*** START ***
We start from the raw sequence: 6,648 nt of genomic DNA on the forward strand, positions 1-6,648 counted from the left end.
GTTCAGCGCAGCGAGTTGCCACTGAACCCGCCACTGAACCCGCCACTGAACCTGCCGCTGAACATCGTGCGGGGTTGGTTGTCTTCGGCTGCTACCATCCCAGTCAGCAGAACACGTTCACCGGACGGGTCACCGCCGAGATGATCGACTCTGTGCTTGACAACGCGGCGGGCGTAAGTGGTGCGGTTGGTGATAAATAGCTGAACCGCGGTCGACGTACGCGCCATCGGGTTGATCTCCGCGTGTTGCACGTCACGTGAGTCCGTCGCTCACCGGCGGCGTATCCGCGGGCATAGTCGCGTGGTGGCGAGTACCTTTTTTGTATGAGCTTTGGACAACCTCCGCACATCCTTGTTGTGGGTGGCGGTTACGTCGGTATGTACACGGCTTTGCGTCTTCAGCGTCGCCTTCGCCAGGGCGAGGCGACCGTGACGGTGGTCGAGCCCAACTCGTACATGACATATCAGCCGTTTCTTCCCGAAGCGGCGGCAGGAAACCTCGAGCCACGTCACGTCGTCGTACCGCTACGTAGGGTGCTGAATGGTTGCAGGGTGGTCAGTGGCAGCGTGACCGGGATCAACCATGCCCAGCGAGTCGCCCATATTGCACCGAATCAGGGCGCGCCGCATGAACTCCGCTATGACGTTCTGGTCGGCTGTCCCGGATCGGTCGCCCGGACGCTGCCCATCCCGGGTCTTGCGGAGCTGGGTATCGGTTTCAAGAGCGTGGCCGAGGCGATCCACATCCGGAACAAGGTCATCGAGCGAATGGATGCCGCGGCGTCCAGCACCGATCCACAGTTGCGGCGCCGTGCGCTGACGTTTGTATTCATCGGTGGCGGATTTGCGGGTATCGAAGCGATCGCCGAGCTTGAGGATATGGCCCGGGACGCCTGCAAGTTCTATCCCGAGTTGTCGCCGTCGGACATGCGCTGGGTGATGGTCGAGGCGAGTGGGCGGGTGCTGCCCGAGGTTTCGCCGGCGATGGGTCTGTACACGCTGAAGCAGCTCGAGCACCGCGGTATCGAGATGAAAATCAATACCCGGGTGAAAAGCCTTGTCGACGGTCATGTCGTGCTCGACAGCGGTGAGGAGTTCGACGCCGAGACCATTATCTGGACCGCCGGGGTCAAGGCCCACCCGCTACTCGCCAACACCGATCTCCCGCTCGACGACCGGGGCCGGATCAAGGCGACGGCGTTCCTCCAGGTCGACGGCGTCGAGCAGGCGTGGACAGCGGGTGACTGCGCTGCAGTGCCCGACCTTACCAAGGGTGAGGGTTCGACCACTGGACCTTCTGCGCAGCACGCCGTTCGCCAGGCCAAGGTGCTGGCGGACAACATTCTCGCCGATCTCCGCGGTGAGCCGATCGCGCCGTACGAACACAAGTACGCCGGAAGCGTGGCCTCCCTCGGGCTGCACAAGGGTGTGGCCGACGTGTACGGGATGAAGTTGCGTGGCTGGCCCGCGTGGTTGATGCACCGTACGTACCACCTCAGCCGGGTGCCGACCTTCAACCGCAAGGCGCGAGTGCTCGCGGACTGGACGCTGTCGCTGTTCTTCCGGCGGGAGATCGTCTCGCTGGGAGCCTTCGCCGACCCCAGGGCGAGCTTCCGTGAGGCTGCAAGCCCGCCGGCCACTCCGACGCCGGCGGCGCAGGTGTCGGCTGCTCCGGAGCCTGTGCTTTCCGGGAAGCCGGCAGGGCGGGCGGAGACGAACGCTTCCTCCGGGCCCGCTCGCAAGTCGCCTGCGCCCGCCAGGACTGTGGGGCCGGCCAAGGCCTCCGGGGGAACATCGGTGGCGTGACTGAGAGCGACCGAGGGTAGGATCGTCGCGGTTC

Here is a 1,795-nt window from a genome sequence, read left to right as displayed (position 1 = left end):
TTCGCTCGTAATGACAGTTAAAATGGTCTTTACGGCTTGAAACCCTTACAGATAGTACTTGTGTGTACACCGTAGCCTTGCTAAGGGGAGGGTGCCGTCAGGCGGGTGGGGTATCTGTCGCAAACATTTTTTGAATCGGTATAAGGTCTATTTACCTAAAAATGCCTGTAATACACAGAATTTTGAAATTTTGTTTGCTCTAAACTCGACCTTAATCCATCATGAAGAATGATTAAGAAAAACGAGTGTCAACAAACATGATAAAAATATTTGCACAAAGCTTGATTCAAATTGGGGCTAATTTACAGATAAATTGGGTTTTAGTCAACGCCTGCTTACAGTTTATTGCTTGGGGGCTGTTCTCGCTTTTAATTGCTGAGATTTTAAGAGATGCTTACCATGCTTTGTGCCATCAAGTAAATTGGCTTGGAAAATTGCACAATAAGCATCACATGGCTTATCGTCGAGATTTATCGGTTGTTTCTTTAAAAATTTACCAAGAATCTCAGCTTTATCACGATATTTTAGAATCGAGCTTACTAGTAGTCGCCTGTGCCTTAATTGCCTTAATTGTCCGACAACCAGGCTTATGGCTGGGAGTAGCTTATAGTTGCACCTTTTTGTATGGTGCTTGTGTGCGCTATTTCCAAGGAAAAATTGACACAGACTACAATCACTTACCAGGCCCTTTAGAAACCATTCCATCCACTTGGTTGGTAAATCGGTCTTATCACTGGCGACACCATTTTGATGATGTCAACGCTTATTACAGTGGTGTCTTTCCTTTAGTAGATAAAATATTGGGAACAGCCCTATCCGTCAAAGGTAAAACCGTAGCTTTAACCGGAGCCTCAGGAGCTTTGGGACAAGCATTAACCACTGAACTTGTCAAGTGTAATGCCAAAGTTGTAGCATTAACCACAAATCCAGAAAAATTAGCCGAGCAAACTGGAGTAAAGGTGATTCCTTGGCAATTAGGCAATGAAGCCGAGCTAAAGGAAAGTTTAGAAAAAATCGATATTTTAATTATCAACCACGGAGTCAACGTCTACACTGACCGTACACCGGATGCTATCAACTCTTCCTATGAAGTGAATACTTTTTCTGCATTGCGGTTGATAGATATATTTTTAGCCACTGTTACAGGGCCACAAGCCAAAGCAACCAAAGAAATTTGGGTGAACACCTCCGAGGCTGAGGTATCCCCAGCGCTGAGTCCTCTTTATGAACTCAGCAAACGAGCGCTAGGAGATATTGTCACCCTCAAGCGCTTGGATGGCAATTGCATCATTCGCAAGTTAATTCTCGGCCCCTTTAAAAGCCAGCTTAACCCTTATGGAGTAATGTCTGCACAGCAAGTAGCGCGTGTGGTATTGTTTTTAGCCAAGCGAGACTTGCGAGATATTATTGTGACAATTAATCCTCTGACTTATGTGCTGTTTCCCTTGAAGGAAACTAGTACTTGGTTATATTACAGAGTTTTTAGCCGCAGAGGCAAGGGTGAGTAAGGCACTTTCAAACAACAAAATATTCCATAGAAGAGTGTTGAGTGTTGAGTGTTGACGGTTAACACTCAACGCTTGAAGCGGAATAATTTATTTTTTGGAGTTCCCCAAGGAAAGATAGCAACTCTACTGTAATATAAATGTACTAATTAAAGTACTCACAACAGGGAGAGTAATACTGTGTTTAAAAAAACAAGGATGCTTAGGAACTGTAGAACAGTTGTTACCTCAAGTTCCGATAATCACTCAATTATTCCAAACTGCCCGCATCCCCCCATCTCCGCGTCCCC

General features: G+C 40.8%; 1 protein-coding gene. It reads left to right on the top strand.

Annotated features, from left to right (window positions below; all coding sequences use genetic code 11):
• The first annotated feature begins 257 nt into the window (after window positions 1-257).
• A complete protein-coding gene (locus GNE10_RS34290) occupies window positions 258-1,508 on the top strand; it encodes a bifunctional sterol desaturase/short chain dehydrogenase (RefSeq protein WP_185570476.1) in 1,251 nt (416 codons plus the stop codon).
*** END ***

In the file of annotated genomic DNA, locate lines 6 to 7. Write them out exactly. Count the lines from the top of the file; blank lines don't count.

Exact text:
Annotated features, from left to right (window positions below; all coding sequences use genetic code 11):
• The first annotated feature begins 257 nt into the window (after window positions 1-257).